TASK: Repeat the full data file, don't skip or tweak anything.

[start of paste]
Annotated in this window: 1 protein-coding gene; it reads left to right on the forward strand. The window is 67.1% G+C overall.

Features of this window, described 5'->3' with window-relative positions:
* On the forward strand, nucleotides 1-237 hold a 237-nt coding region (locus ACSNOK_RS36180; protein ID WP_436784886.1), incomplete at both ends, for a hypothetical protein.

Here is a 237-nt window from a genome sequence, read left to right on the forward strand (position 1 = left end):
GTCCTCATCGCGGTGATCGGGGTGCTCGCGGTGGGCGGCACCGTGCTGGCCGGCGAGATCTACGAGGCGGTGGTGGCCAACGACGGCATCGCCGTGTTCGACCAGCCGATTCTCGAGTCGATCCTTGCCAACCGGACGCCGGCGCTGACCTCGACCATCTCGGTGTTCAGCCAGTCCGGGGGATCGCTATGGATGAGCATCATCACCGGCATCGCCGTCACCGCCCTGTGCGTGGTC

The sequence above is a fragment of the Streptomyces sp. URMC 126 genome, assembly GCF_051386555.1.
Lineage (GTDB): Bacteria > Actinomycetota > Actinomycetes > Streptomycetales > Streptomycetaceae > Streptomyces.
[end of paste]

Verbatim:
Annotated in this window: 1 protein-coding gene; it reads left to right on the forward strand. The window is 67.1% G+C overall.

Features of this window, described 5'->3' with window-relative positions:
* On the forward strand, nucleotides 1-237 hold a 237-nt coding region (locus ACSNOK_RS36180; protein ID WP_436784886.1), incomplete at both ends, for a hypothetical protein.

Here is a 237-nt window from a genome sequence, read left to right on the forward strand (position 1 = left end):
GTCCTCATCGCGGTGATCGGGGTGCTCGCGGTGGGCGGCACCGTGCTGGCCGGCGAGATCTACGAGGCGGTGGTGGCCAACGACGGCATCGCCGTGTTCGACCAGCCGATTCTCGAGTCGATCCTTGCCAACCGGACGCCGGCGCTGACCTCGACCATCTCGGTGTTCAGCCAGTCCGGGGGATCGCTATGGATGAGCATCATCACCGGCATCGCCGTCACCGCCCTGTGCGTGGTC

The sequence above is a fragment of the Streptomyces sp. URMC 126 genome, assembly GCF_051386555.1.
Lineage (GTDB): Bacteria > Actinomycetota > Actinomycetes > Streptomycetales > Streptomycetaceae > Streptomyces.